The stained glass of Henry Holiday
The artist Henry Holiday (1839 - 1927) deserves to be better known. Eschewing the sentimentality and archaism of his peers, his stained glass designs are strong and dramatic, and reveal a brilliant understanding of the use of colour. However, his reputation has been overshadowed by that of Burne-Jones, whom he succeeded as designer at the firm of Powell & Sons.
The window he provided for St Salvator's is in the Pre-Raphaelite style popularised by the firm of Morris & Co. Though only twenty years separate Holiday's window from the neighbouring design by Hardman & Co., the difference in style is quite remarkable. Whereas Hardman's produced windows in a distinctively Medieval vein, Holiday's compositions are wonderfully naturalistic.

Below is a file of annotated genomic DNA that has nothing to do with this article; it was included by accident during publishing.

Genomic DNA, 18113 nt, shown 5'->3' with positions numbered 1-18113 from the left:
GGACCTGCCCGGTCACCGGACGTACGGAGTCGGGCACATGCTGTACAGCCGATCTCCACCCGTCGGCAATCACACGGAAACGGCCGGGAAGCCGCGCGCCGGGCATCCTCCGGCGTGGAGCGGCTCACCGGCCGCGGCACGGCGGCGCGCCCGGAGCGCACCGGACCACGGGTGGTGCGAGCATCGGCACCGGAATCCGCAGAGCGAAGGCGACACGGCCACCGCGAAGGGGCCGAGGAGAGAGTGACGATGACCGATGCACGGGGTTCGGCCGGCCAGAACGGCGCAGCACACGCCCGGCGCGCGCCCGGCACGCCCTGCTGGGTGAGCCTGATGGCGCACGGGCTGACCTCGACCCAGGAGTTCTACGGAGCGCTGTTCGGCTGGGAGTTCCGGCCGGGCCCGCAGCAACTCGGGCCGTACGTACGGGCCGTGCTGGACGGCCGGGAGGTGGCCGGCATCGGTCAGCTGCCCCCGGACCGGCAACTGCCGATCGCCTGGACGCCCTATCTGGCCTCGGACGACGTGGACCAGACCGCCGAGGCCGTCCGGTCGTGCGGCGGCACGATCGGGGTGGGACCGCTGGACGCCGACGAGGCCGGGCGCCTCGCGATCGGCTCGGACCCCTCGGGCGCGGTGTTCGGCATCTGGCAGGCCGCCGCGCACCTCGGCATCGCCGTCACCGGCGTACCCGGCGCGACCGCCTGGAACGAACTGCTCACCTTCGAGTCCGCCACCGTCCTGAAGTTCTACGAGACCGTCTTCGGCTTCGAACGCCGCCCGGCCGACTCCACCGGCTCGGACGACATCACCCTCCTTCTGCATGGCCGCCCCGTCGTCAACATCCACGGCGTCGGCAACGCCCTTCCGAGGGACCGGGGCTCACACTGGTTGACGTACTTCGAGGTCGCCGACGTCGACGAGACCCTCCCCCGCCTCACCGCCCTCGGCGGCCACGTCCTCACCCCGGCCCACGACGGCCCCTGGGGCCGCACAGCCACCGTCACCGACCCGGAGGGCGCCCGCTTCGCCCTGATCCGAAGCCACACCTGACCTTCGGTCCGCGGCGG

His window for the Chapel occupies the first bay to the east of the south door of the building. His colour palette, so different to that of Hardman's, is full of golden yellows and olive greens. Raised as a memorial to Principal Shairp, the window bears the figures of Virtue, Faith and Knowledge. Beneath these Rossetti-like women are rectangular panels depicting Biblical scenes. From left to right, we have the Parable of the Good Samaritan, Christ Preaching in the Temple and Paul Preaching to the Athenian Philosophers. Each of the trefoil heads of the window's three lights contains a seated angel, each in a different languid pose. The tracery above these wistful figures is full of dark green foliage and roses. Set amidst the verdure is a delightful quatrefoil featuring a mother surrounded by her young family. The style and colouring of the piece is a wonderful foil to the bold Gothic of Hardman's windows. The window is a fine example of the work of an artist who deserves greater recognition.